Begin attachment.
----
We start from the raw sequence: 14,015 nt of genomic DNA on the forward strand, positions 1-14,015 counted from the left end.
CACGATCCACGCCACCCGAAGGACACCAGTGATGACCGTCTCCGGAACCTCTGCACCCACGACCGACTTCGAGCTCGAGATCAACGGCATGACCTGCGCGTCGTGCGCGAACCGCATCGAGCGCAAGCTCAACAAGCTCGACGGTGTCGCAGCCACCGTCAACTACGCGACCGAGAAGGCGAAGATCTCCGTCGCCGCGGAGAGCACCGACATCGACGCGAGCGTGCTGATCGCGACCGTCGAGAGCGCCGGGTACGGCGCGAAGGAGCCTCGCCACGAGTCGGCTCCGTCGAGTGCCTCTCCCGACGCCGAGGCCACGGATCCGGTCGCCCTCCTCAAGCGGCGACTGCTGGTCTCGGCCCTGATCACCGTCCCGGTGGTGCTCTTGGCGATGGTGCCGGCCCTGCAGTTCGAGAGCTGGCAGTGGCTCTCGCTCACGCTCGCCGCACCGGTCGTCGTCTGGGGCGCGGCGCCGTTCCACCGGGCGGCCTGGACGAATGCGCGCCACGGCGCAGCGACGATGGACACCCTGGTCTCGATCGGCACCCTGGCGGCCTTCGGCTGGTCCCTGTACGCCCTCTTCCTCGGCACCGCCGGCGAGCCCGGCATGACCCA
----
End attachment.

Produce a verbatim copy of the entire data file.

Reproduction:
We start from the raw sequence: 14,015 nt of genomic DNA on the forward strand, positions 1-14,015 counted from the left end.
CACGATCCACGCCACCCGAAGGACACCAGTGATGACCGTCTCCGGAACCTCTGCACCCACGACCGACTTCGAGCTCGAGATCAACGGCATGACCTGCGCGTCGTGCGCGAACCGCATCGAGCGCAAGCTCAACAAGCTCGACGGTGTCGCAGCCACCGTCAACTACGCGACCGAGAAGGCGAAGATCTCCGTCGCCGCGGAGAGCACCGACATCGACGCGAGCGTGCTGATCGCGACCGTCGAGAGCGCCGGGTACGGCGCGAAGGAGCCTCGCCACGAGTCGGCTCCGTCGAGTGCCTCTCCCGACGCCGAGGCCACGGATCCGGTCGCCCTCCTCAAGCGGCGACTGCTGGTCTCGGCCCTGATCACCGTCCCGGTGGTGCTCTTGGCGATGGTGCCGGCCCTGCAGTTCGAGAGCTGGCAGTGGCTCTCGCTCACGCTCGCCGCACCGGTCGTCGTCTGGGGCGCGGCGCCGTTCCACCGGGCGGCCTGGACGAATGCGCGCCACGGCGCAGCGACGATGGACACCCTGGTCTCGATCGGCACCCTGGCGGCCTTCGGCTGGTCCCTGTACGCCCTCTTCCTCGGCACCGCCGGCGAGCCCGGCATGACCCA